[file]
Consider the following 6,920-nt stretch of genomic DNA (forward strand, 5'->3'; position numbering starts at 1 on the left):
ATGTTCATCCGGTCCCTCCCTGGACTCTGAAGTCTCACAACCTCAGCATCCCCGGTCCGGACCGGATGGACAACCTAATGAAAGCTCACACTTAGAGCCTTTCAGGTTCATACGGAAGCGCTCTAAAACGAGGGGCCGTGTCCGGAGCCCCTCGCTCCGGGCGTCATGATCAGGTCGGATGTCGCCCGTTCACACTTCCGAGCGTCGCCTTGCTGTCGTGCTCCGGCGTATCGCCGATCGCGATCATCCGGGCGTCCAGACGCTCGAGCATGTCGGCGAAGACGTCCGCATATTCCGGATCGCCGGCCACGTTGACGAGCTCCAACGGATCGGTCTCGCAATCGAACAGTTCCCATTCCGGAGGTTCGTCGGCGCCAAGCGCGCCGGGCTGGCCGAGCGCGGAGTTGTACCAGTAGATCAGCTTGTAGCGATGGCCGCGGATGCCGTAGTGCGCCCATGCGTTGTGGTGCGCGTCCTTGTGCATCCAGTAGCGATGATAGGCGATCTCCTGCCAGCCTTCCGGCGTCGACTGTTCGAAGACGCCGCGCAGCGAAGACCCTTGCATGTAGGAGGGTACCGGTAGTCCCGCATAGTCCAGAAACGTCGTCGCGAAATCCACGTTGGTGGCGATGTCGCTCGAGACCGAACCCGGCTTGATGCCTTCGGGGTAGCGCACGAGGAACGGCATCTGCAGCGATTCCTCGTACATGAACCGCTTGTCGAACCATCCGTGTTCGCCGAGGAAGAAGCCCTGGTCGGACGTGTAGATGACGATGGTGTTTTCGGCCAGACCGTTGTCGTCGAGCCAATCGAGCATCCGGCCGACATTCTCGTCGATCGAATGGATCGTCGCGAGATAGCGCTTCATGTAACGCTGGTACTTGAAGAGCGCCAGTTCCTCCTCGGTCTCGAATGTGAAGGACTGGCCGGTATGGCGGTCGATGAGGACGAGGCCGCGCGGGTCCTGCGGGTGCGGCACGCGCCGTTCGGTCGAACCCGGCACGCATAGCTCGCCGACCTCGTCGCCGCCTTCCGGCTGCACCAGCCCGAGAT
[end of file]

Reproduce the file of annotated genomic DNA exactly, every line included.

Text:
Consider the following 6,920-nt stretch of genomic DNA (forward strand, 5'->3'; position numbering starts at 1 on the left):
ATGTTCATCCGGTCCCTCCCTGGACTCTGAAGTCTCACAACCTCAGCATCCCCGGTCCGGACCGGATGGACAACCTAATGAAAGCTCACACTTAGAGCCTTTCAGGTTCATACGGAAGCGCTCTAAAACGAGGGGCCGTGTCCGGAGCCCCTCGCTCCGGGCGTCATGATCAGGTCGGATGTCGCCCGTTCACACTTCCGAGCGTCGCCTTGCTGTCGTGCTCCGGCGTATCGCCGATCGCGATCATCCGGGCGTCCAGACGCTCGAGCATGTCGGCGAAGACGTCCGCATATTCCGGATCGCCGGCCACGTTGACGAGCTCCAACGGATCGGTCTCGCAATCGAACAGTTCCCATTCCGGAGGTTCGTCGGCGCCAAGCGCGCCGGGCTGGCCGAGCGCGGAGTTGTACCAGTAGATCAGCTTGTAGCGATGGCCGCGGATGCCGTAGTGCGCCCATGCGTTGTGGTGCGCGTCCTTGTGCATCCAGTAGCGATGATAGGCGATCTCCTGCCAGCCTTCCGGCGTCGACTGTTCGAAGACGCCGCGCAGCGAAGACCCTTGCATGTAGGAGGGTACCGGTAGTCCCGCATAGTCCAGAAACGTCGTCGCGAAATCCACGTTGGTGGCGATGTCGCTCGAGACCGAACCCGGCTTGATGCCTTCGGGGTAGCGCACGAGGAACGGCATCTGCAGCGATTCCTCGTACATGAACCGCTTGTCGAACCATCCGTGTTCGCCGAGGAAGAAGCCCTGGTCGGACGTGTAGATGACGATGGTGTTTTCGGCCAGACCGTTGTCGTCGAGCCAATCGAGCATCCGGCCGACATTCTCGTCGATCGAATGGATCGTCGCGAGATAGCGCTTCATGTAACGCTGGTACTTGAAGAGCGCCAGTTCCTCCTCGGTCTCGAATGTGAAGGACTGGCCGGTATGGCGGTCGATGAGGACGAGGCCGCGCGGGTCCTGCGGGTGCGGCACGCGCCGTTCGGTCGAACCCGGCACGCATAGCTCGCCGACCTCGTCGCCGCCTTCCGGCTGCACCAGCCCGAGAT